We're bonkers for the "He Wears It" series from Hong Kong-based designer/illustrator John Woo (not the director of Face/Off, or so he says). We just got word that Woo has released a new batch ("He Wears It 3") of his acrylic paintings of characters from Star Wars, Superman, Rambo and others sporting the most bloggable menswear. The new series includes a Clone Shock Trooper in Watanabe, Edward Scissorhands in Band of Outsiders and Superman in D&G. Better yet, he sells prints in his wooszoo Etsy shop, so we can proudly display our Woo wares at home.
Even if Trevor Crump's photos didn't twitch and shake in animated GIF form, they'd still be impressive compositions. His Tumblr boasts GIFs of bands like Ty Segall, White Lung, and Yo La Tengo slightly moving mid-performance, and charmingly goofy backstage portraits of Bleached and Widowspeak and a ton of others. The limited movement in the GIFs works to Crump's advantage: the stereoscopic format doesn't distract from the photos, and gives the images some tasteful depth.
Follow Trevor Crump on Tumblr.
Kirra Jamison's modern paintings might seem a bit random, like cast-offs from a Matisse cut-out broken up, but they're actually created through a more intricate, inspired process. Jamison began with scraps of vinyl on the floor of her studio, arranged them into abstract collages and then screenprinted over them for the series "Total Control." For "Locomotor," she took the smaller prints and recreated them in acrylic. The effect is strangely pleasing to the eye even if it isn't even obvious that her creations are drawing from the material world.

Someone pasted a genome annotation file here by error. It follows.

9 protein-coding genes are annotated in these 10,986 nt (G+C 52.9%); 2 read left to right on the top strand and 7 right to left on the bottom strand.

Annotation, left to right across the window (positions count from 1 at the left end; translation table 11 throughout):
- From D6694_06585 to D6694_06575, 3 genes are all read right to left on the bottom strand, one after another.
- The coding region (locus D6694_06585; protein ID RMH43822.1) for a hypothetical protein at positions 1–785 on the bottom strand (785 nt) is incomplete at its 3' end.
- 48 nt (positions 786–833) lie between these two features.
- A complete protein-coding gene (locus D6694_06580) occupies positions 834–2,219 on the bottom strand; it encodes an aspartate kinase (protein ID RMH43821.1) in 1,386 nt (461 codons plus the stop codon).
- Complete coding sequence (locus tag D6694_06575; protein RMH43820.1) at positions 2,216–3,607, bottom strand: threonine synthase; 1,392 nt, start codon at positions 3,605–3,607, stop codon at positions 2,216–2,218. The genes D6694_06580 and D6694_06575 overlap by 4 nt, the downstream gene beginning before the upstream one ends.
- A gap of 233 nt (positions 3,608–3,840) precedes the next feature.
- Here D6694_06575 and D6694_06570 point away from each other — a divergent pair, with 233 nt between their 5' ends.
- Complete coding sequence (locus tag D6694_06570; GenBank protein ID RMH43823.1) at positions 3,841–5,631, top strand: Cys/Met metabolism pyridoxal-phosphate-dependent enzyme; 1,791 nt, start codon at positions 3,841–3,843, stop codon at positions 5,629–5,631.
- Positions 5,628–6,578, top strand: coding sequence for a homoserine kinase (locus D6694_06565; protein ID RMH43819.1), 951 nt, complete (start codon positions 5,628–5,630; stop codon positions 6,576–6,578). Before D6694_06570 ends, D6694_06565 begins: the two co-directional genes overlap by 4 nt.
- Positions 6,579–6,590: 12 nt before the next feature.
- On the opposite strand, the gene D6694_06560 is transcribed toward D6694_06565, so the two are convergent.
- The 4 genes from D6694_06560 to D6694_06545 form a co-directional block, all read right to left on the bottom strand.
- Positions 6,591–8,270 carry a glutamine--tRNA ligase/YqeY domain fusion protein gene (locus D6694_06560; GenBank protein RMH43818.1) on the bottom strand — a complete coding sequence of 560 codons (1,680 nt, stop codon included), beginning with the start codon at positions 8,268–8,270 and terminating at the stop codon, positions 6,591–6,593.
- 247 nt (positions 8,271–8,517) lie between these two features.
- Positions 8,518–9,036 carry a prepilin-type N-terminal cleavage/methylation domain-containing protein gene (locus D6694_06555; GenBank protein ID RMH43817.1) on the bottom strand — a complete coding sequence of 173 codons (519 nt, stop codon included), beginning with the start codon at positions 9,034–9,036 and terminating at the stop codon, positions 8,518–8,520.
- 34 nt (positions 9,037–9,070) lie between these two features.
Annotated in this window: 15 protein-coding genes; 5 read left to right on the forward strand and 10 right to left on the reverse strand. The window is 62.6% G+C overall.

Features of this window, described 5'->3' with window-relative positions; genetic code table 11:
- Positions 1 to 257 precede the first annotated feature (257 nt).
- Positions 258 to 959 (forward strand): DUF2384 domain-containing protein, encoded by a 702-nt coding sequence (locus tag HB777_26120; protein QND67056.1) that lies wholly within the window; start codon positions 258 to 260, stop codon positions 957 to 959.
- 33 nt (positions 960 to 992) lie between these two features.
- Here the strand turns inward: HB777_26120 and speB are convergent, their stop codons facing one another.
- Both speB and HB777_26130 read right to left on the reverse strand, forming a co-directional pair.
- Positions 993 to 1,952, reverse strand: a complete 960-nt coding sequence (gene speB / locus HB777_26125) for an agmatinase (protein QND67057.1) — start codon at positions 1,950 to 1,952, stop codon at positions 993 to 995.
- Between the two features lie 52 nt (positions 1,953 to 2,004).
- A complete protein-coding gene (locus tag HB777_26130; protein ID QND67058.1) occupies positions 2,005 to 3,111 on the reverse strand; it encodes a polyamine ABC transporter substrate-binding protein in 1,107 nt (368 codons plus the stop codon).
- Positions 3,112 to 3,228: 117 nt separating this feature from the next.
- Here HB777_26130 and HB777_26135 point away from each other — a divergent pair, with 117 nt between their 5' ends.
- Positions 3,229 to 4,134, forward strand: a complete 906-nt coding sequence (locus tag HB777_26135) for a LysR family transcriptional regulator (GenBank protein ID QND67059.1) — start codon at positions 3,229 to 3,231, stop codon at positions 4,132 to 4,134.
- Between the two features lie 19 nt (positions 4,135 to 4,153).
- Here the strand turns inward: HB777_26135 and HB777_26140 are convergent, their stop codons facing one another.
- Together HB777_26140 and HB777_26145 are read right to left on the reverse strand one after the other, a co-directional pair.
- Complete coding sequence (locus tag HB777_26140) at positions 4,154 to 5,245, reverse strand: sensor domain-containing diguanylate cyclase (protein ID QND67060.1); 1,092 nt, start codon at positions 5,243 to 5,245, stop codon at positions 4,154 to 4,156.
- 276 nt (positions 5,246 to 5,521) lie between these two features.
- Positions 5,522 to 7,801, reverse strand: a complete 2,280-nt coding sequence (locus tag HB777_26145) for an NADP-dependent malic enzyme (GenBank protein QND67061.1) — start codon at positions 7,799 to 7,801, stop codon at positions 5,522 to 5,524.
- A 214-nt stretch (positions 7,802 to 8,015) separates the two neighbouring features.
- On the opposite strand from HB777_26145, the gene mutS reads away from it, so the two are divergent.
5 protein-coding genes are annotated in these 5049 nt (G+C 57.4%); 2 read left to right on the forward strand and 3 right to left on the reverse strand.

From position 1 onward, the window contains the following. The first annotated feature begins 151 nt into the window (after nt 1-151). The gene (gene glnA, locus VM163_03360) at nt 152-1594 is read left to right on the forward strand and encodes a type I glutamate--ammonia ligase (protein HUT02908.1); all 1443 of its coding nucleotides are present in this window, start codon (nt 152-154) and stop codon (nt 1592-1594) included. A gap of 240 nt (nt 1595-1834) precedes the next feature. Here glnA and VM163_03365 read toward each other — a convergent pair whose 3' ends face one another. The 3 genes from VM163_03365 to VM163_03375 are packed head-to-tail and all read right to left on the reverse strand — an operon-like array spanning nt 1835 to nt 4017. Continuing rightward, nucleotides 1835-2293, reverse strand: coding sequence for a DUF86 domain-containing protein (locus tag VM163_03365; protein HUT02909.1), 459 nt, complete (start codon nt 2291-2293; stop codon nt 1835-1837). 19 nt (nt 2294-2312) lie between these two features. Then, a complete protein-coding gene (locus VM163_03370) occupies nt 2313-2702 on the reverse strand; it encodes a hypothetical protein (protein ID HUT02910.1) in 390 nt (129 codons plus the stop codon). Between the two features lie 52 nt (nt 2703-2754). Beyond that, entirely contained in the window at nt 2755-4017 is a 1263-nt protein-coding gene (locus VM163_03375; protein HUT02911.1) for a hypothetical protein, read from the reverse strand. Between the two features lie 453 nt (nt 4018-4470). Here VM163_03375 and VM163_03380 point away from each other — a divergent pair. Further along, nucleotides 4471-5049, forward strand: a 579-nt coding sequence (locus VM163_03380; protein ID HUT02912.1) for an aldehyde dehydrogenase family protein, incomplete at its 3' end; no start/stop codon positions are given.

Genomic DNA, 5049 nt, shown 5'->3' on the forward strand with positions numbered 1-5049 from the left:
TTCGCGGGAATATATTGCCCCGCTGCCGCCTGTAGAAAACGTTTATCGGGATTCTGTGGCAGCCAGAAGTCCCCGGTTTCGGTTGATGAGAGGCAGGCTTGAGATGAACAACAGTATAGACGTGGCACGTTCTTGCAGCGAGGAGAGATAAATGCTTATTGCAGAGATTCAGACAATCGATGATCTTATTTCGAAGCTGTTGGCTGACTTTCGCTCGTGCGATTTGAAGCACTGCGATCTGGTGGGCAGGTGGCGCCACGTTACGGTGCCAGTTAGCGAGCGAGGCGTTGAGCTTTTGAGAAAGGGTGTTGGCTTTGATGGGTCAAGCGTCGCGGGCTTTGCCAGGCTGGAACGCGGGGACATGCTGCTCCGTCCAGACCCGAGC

"Arch" from "Total Control"
It takes approximately 200 trucks worth of dirt to build a two-acre field of wheat in lower Manhattan. And if farmed correctly, those two acres can grow about 1,000 pounds of healthy, edible wheat.
Those figures are not an estimate. In 1982, directly adjacent to the World Trade Center, artist Agnes Denes planted and farmed two acres of golden wheat as part of an installation called "Wheatfield - A Confrontation: Battery Park Landfill, Downtown Manhattan." The confrontation she describes isn't limited to the visual strangeness of seeing a farmer ride a tractor in front of a city skyline. Instead, the project also speaks to the confrontation of farming wheat on land valued at $4.5 billion, and bigger issues of mismanagement leading to world hunger and food waste.
After the harvest, Denes took the grain to 28 cities and distributed the seeds for planting in a number of countries.
Veering away from the highly embellished pieces that have been shown the past few seasons, SS2013's metal jewelry trend opts for boldness of shape and suggests an understated sophistication. Designers such as Pamela Love, Bliss Lau, and Balenciaga combine the sleekness of metal with interesting geometrical qualities, tribal influences, and cut-outs. Gold, silver, rose-gold are all fair game in this future primitive style and make an excellent companion to any warm weather ensemble.